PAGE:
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Jaycee Dugard's Family Sues for Damages

Kidnapping victim Jaycee Dugard and her family have filed claims against the state of California for damages they say resulted from "various lapses" by the corrections department.

Jon Myers, a spokesman for California's Victim Compensation and Government Claims Board, says Dugard, her two daughters and her mother, Terry Probyn, each have filed claims with the board.

The claims say failures by corrections officials led to psychological, physical and emotional damages in excess of $25,000.

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Phillip Garrido and his wife Nancy have been charged with kidnapping Dugard in 1991 and holding her captive in their backyard for 18 years. Garrido also allegedly fathered two children with the girl.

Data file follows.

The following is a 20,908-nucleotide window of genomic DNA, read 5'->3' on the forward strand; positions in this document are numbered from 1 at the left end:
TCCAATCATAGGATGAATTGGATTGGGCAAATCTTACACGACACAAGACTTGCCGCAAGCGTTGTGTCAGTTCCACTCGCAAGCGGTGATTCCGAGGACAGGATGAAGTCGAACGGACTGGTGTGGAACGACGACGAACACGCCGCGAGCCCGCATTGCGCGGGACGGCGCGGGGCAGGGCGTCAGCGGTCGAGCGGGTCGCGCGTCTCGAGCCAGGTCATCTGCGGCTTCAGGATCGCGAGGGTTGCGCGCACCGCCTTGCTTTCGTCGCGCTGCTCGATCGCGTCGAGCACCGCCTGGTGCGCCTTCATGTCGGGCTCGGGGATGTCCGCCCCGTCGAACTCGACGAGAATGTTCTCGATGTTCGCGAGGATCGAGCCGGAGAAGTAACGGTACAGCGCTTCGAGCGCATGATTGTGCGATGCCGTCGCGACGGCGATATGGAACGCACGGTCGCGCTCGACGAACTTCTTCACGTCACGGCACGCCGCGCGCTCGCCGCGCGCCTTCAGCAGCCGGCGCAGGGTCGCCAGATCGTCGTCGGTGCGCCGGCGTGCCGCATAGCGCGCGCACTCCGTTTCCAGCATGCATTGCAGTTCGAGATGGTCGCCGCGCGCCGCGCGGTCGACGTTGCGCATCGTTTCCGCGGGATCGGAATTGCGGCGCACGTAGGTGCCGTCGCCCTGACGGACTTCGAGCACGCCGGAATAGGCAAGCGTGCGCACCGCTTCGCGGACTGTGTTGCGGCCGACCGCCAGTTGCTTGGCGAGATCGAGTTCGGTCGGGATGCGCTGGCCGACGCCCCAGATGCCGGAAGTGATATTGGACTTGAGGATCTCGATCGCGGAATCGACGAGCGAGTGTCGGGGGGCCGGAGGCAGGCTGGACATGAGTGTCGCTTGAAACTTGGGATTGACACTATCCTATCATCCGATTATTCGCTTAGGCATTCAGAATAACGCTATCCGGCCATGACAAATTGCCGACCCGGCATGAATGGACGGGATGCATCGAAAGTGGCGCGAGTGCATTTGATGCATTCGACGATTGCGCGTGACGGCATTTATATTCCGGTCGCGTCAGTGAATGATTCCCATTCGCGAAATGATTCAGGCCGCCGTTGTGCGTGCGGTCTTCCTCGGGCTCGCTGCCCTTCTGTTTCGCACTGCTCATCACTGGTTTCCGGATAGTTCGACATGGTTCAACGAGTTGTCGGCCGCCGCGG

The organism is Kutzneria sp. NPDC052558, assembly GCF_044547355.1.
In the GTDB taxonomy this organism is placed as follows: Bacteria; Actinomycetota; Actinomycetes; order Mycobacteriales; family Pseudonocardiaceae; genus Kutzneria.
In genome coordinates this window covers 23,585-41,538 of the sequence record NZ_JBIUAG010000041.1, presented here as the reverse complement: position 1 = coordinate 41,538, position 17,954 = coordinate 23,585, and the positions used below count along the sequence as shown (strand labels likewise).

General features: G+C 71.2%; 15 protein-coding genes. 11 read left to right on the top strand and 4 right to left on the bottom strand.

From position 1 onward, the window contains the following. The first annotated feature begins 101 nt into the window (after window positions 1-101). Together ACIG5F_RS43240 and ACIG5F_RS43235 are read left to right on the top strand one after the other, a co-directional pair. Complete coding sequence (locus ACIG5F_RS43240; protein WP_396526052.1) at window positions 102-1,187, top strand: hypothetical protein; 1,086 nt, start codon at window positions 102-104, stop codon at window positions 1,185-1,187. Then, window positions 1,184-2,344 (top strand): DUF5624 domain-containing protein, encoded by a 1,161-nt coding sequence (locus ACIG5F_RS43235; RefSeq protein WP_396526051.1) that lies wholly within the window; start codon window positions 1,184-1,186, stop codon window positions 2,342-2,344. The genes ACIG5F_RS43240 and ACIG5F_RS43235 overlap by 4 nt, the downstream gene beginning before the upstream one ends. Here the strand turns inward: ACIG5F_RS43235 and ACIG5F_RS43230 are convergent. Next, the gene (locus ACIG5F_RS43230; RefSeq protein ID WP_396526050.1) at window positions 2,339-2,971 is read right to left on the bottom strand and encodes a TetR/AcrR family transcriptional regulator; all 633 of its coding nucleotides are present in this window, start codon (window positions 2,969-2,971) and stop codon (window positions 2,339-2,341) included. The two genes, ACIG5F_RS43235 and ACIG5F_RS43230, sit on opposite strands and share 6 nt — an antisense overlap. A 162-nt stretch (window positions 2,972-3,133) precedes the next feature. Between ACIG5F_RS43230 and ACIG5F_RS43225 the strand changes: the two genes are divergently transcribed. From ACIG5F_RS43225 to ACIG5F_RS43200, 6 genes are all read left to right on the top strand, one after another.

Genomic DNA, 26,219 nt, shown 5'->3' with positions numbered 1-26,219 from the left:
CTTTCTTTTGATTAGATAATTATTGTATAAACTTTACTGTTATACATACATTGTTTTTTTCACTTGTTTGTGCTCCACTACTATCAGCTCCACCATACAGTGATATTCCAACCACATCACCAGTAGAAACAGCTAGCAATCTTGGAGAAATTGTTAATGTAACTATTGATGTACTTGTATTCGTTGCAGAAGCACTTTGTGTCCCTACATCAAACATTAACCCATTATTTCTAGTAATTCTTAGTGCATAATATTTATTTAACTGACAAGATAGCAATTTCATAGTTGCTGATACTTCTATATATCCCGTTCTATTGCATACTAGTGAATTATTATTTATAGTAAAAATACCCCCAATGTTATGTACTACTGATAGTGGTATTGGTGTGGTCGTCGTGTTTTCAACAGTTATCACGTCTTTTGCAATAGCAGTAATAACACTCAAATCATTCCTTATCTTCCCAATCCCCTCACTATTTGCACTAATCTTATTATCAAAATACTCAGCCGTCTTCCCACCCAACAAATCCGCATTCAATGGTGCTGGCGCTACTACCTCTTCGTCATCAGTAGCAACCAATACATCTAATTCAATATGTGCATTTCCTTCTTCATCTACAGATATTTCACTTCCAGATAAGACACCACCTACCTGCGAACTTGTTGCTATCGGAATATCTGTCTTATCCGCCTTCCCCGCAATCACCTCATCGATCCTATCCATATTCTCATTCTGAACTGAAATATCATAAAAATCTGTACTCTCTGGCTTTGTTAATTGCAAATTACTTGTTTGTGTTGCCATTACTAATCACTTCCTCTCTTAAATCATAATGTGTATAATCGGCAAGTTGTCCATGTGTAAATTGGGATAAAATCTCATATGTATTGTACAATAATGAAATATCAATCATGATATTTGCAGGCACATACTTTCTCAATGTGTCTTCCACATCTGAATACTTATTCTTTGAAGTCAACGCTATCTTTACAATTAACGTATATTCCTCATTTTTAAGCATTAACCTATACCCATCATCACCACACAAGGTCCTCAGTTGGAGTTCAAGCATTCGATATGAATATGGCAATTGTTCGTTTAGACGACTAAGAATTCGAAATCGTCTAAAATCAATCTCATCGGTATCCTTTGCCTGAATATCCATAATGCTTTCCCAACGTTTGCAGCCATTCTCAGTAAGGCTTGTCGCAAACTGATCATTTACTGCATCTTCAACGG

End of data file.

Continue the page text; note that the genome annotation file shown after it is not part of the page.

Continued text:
Parole agents with the department of corrections began supervising Phillip Garrido in 1999, but failed to discover Dugard.

California corrections officials say they're working to improve the monitoring of released sex offenders, responding to a scathing report released last November.

Department of Corrections and Rehabilitation Secretary Matthew Cate said that legislation taking effect in January should help reduce caseloads and create a risk-based supervision model to ensure the most dangerous offenders receive the closest watch.

"I think that the department's obligation today is to try to take each one of these missteps and try to learn from it and make sure that our agents are aware of these kind of circumstances so that we can to our best to make sure it doesn't happen again," Cates said on CBS' "The Early Show".